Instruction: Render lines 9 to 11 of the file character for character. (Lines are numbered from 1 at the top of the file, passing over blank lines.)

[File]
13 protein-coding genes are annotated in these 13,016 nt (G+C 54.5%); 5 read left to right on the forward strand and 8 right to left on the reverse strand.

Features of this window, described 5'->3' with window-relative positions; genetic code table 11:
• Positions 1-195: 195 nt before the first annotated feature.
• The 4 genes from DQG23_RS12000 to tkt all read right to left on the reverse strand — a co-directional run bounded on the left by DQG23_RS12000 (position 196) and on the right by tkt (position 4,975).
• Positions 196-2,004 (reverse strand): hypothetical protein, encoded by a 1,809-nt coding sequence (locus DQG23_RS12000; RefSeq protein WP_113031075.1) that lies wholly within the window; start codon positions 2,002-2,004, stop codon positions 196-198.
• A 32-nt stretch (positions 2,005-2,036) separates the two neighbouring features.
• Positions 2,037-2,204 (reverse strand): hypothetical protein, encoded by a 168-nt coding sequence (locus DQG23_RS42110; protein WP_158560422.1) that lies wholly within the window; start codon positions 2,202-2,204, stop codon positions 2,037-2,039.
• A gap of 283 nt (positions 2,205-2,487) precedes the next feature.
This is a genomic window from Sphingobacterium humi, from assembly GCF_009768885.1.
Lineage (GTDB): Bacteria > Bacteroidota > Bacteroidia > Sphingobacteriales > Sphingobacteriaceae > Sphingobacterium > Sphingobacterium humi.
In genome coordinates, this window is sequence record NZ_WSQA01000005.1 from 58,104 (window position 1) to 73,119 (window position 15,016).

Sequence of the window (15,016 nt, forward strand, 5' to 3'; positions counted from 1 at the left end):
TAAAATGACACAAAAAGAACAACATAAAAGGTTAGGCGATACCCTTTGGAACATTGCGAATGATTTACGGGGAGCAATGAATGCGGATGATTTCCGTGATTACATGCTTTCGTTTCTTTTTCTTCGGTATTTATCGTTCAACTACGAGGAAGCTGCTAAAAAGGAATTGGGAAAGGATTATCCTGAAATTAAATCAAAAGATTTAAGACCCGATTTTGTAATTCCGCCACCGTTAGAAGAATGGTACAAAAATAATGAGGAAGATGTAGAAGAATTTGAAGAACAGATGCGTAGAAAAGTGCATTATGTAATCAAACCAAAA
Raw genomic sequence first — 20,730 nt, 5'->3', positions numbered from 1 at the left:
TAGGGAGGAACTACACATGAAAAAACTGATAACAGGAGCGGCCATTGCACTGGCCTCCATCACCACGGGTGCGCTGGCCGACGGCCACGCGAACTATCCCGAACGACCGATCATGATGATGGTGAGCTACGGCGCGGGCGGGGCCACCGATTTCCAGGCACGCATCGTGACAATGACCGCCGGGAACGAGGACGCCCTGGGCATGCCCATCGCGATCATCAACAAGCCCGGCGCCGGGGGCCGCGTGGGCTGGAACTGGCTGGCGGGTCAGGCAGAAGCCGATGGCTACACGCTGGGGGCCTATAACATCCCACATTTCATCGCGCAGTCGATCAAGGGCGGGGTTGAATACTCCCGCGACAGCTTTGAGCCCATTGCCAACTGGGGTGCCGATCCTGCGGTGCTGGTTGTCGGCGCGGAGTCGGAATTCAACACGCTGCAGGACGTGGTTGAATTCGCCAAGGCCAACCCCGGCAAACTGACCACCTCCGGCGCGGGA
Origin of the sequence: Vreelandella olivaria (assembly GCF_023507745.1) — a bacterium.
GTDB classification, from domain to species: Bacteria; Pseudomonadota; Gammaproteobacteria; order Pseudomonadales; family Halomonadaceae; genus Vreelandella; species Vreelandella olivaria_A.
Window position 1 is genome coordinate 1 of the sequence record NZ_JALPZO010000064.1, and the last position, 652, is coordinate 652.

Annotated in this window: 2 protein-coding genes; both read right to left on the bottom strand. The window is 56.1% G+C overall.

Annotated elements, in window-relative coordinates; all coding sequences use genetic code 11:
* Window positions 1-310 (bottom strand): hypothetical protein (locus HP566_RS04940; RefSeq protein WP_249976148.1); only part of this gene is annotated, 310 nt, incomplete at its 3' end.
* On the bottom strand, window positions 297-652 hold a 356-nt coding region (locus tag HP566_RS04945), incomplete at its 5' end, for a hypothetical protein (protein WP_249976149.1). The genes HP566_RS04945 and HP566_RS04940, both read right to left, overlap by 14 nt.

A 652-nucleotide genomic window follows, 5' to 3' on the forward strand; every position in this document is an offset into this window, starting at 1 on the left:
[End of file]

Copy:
This is a genomic window from Sphingobacterium humi, from assembly GCF_009768885.1.
Lineage (GTDB): Bacteria > Bacteroidota > Bacteroidia > Sphingobacteriales > Sphingobacteriaceae > Sphingobacterium > Sphingobacterium humi.
In genome coordinates, this window is sequence record NZ_WSQA01000005.1 from 58,104 (window position 1) to 73,119 (window position 15,016).